Scheduled callback systems offer customers a callback at some time in the future - but after the time when their call would be answered if they remained in queue. If queue times are excessive, it may be more convenient for customers to receive a callback later in the day, or even later in the week. Among the various types of scheduled callback systems, there are variations, each with its strengths and weaknesses.

Datebook-type scheduling systems allow customers to schedule appointments for up to 7 days in the future. Contact centres can block out times that are unavailable for scheduling and limit the number of appointments available. Datebook systems also allow customers who reach your centre after business hours to schedule an appointment during normal operating times.

Timer scheduling systems promise a callback in a preset amount of time, regardless of queue conditions. While this ensures an on-time callback for the customer, a surge in call volume or staff reduction due to a shift change can create a bottleneck in the contact centre's queue, lengthening wait times.

Forecast-based scheduling systems only offer appointments during times when the contact centre anticipates a drop in demand based on workforce planning forecasts. These times may not be convenient for the customer, and the contact centre runs the risk of a bottleneck if the anticipated reduction in demand or increase in staffing doesn't occur.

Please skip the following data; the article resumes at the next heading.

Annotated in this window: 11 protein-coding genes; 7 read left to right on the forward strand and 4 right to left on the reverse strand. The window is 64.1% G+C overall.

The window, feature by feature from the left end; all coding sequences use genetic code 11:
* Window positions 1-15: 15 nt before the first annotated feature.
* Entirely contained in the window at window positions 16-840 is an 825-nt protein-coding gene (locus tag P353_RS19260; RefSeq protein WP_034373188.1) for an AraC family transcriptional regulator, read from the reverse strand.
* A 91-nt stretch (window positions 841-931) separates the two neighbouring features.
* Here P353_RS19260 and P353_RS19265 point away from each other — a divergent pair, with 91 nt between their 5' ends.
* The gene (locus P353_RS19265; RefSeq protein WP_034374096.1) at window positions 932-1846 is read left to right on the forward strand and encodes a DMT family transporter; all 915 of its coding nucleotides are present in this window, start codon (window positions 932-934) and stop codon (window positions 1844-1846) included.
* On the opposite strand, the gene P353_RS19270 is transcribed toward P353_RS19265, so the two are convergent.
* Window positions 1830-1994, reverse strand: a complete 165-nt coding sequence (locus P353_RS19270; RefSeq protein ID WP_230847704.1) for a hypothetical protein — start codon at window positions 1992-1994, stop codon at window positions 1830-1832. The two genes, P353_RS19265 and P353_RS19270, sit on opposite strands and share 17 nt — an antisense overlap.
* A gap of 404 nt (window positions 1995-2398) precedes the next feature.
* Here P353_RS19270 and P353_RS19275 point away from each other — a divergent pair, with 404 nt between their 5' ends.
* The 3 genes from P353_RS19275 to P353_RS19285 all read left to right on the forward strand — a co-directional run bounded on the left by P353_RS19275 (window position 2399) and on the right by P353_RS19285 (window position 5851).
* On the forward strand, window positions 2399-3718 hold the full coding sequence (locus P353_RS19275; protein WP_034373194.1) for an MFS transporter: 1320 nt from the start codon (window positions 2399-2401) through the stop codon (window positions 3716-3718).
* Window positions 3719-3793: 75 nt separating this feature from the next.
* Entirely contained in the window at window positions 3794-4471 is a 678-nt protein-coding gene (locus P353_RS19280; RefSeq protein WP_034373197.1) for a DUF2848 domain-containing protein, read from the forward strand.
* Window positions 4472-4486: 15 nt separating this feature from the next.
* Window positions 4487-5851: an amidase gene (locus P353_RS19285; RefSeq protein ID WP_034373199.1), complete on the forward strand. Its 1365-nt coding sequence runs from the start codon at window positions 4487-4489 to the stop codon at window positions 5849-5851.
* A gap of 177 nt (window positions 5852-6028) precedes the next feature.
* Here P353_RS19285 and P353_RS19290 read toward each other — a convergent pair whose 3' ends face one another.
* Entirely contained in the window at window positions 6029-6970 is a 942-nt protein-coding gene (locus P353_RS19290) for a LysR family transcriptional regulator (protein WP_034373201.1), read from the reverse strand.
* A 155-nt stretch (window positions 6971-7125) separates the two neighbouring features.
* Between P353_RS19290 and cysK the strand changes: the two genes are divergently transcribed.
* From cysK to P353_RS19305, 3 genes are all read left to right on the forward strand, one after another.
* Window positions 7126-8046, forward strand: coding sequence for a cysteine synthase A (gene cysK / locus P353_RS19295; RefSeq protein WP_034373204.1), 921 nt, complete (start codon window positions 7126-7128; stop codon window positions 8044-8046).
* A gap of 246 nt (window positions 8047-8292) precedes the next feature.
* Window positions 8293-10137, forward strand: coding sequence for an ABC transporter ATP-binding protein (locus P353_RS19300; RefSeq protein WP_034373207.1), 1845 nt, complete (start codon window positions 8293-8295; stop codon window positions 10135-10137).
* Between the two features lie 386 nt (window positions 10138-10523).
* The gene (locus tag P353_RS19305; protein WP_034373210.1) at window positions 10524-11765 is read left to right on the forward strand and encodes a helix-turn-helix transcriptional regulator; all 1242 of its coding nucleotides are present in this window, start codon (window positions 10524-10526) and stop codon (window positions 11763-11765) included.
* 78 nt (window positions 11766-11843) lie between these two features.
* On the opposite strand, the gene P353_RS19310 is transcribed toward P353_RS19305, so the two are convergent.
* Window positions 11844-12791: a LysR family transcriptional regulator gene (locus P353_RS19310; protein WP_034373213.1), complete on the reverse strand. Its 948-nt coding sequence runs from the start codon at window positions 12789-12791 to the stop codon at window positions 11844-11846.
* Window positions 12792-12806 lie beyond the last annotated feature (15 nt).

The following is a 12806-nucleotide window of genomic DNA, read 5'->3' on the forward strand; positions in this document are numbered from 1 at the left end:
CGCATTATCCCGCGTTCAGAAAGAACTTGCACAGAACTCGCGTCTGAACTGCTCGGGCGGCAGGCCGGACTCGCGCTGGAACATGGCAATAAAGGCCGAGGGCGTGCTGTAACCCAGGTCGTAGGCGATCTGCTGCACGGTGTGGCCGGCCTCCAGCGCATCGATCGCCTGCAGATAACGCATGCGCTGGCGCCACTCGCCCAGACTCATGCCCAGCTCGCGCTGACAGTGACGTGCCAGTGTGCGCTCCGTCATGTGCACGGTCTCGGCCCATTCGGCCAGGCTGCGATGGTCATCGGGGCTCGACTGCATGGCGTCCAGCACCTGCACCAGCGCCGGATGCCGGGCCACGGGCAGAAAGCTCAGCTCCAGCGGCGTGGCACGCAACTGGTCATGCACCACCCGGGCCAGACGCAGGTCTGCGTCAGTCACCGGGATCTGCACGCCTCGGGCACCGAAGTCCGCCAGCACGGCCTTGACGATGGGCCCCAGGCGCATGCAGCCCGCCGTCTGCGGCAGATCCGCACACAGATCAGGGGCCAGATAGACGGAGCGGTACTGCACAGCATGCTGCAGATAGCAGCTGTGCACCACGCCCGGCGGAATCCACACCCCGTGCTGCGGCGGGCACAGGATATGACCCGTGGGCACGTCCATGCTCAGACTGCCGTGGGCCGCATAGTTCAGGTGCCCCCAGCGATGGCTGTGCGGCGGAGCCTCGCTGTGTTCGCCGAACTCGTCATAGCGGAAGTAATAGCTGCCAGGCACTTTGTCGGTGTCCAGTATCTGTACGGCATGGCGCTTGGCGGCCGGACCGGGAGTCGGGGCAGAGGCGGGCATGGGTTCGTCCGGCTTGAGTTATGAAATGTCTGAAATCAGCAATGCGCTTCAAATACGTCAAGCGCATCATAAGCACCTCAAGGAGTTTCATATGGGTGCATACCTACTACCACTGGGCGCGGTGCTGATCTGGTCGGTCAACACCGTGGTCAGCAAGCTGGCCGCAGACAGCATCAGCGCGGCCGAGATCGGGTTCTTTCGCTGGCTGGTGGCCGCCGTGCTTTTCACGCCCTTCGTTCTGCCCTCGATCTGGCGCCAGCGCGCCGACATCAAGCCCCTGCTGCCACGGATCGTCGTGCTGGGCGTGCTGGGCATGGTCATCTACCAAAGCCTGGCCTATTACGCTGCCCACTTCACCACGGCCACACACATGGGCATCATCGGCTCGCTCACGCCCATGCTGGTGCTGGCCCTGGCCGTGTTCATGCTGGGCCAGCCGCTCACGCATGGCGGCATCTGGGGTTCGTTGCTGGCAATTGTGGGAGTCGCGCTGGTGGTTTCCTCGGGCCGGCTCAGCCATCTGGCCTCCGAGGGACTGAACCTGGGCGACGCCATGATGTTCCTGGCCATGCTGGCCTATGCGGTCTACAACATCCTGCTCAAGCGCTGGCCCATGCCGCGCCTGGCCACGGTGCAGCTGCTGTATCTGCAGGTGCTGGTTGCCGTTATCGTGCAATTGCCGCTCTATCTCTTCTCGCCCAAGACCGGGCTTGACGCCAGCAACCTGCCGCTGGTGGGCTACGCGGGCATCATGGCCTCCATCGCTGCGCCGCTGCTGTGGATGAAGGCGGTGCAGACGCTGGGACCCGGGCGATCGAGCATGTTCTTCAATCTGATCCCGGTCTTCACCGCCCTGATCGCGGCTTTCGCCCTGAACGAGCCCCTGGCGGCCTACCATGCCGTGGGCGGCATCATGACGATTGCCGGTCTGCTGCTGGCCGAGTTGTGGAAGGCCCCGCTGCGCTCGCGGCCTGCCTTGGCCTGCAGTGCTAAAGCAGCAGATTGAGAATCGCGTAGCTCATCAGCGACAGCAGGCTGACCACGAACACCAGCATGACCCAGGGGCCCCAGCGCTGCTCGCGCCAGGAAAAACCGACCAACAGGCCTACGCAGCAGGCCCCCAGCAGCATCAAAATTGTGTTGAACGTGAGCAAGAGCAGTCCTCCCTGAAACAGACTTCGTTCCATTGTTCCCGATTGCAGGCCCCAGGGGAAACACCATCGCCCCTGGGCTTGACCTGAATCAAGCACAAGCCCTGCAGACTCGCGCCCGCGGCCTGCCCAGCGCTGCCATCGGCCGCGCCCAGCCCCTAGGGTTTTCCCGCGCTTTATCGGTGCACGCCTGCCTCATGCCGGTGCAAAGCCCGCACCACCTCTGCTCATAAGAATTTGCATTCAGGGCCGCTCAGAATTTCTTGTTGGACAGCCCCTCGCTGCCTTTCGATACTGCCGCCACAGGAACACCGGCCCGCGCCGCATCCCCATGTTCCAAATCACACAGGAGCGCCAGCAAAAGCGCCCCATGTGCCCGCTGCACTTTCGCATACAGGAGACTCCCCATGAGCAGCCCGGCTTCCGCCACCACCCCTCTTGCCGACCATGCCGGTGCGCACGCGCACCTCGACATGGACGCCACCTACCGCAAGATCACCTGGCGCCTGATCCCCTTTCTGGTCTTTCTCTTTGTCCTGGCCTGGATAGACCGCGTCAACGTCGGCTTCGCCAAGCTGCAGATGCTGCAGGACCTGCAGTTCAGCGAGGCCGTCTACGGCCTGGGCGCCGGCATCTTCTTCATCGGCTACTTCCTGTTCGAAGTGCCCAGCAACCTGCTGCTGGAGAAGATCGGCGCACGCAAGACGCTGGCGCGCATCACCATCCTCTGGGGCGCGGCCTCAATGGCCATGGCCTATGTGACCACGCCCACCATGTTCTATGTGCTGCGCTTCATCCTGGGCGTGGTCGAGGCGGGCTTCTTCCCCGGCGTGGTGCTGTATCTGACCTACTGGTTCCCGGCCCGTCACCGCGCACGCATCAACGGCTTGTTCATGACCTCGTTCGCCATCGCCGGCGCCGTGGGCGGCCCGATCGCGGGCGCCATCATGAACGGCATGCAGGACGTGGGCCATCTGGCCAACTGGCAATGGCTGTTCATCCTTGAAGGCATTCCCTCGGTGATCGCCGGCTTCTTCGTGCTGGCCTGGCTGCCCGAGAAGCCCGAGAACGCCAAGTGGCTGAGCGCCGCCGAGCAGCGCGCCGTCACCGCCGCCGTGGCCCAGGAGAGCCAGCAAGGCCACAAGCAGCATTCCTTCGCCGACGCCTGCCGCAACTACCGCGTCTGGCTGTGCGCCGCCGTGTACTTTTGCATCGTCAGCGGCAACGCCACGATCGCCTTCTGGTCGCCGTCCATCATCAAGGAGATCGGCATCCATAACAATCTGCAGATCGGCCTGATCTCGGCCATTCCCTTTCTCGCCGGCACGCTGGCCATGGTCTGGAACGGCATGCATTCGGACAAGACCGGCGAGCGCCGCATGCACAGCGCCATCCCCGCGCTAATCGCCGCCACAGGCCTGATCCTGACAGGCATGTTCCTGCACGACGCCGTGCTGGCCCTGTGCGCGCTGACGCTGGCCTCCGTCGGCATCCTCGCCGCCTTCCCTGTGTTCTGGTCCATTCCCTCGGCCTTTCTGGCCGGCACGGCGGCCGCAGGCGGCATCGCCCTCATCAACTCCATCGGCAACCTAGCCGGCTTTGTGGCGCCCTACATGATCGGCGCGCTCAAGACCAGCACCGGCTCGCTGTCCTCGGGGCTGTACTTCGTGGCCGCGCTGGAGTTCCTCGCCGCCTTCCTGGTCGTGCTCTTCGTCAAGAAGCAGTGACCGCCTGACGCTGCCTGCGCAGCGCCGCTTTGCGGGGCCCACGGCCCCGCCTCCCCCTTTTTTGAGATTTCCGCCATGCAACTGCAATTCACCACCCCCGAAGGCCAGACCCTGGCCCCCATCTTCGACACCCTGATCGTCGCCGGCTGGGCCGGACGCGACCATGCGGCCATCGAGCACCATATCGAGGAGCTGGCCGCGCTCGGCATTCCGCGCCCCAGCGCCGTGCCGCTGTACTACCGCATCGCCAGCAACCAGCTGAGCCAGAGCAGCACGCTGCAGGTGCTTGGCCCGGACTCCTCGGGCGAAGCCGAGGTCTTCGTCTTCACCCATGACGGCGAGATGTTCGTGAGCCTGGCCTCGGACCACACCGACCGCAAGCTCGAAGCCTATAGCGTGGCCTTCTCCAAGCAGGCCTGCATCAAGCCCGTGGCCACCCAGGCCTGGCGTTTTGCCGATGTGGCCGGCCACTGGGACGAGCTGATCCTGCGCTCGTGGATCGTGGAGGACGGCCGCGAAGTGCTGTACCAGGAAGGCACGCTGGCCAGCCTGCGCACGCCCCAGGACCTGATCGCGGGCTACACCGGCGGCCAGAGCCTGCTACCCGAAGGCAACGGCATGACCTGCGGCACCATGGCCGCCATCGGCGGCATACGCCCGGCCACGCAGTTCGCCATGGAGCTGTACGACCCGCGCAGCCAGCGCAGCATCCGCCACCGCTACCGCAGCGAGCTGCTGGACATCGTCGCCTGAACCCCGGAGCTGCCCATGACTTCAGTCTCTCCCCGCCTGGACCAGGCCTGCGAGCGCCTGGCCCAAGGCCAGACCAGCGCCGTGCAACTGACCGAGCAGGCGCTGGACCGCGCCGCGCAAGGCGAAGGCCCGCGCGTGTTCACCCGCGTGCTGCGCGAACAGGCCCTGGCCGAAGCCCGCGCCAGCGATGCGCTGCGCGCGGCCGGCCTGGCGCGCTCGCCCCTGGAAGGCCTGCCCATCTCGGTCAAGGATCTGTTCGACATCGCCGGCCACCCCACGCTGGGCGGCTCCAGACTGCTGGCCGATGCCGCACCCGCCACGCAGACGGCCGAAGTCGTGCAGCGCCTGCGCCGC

While both First In, First Out and Scheduled queuing can provide significant performance benefits to the call centre, some queuing systems only allow for scheduled callbacks, though FIFO is clearly preferred. The limitations of these forced-scheduling systems do not provide an optimal customer experience, and their reliance on countdown timers or call traffic forecasts may negatively impact contact centre operations. Timer scheduling and forced-scheduling systems can cause a “stall” or “chase” condition to occur in the queue, reducing call centre efficiency.

The best bet for improving both customer satisfaction and contact centre operations is to implement a comprehensive queue management solution that includes both First In, First Out and scheduled callbacks and focuses on the customer experience while improving the contact centre's performance.